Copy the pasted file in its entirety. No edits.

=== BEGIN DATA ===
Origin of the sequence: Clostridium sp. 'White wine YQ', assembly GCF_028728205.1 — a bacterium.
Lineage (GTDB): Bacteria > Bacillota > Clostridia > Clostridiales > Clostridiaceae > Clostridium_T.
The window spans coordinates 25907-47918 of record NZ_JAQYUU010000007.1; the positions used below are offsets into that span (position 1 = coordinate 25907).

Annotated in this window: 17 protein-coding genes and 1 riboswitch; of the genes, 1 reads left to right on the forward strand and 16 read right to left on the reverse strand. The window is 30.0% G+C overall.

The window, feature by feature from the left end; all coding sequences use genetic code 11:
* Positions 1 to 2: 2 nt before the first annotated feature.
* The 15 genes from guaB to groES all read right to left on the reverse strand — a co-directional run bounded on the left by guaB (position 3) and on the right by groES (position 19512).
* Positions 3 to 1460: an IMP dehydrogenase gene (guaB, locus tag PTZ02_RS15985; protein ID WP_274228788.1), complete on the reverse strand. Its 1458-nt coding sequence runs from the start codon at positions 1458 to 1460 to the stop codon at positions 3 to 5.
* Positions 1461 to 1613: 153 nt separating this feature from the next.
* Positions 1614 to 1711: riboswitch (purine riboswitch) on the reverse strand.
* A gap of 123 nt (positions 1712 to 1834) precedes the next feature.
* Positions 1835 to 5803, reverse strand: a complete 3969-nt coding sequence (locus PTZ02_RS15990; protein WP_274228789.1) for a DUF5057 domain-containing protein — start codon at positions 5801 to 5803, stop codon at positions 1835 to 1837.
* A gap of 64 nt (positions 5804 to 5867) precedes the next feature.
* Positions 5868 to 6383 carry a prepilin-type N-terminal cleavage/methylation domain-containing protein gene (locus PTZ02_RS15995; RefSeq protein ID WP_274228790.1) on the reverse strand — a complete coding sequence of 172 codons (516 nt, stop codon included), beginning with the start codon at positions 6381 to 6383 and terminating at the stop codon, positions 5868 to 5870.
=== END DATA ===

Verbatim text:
Origin of the sequence: Clostridium sp. 'White wine YQ', assembly GCF_028728205.1 — a bacterium.
Lineage (GTDB): Bacteria > Bacillota > Clostridia > Clostridiales > Clostridiaceae > Clostridium_T.
The window spans coordinates 25907-47918 of record NZ_JAQYUU010000007.1; the positions used below are offsets into that span (position 1 = coordinate 25907).

Annotated in this window: 17 protein-coding genes and 1 riboswitch; of the genes, 1 reads left to right on the forward strand and 16 read right to left on the reverse strand. The window is 30.0% G+C overall.

The window, feature by feature from the left end; all coding sequences use genetic code 11:
* Positions 1 to 2: 2 nt before the first annotated feature.
* The 15 genes from guaB to groES all read right to left on the reverse strand — a co-directional run bounded on the left by guaB (position 3) and on the right by groES (position 19512).
* Positions 3 to 1460: an IMP dehydrogenase gene (guaB, locus tag PTZ02_RS15985; protein ID WP_274228788.1), complete on the reverse strand. Its 1458-nt coding sequence runs from the start codon at positions 1458 to 1460 to the stop codon at positions 3 to 5.
* Positions 1461 to 1613: 153 nt separating this feature from the next.
* Positions 1614 to 1711: riboswitch (purine riboswitch) on the reverse strand.
* A gap of 123 nt (positions 1712 to 1834) precedes the next feature.
* Positions 1835 to 5803, reverse strand: a complete 3969-nt coding sequence (locus PTZ02_RS15990; protein WP_274228789.1) for a DUF5057 domain-containing protein — start codon at positions 5801 to 5803, stop codon at positions 1835 to 1837.
* A gap of 64 nt (positions 5804 to 5867) precedes the next feature.
* Positions 5868 to 6383 carry a prepilin-type N-terminal cleavage/methylation domain-containing protein gene (locus PTZ02_RS15995; RefSeq protein ID WP_274228790.1) on the reverse strand — a complete coding sequence of 172 codons (516 nt, stop codon included), beginning with the start codon at positions 6381 to 6383 and terminating at the stop codon, positions 5868 to 5870.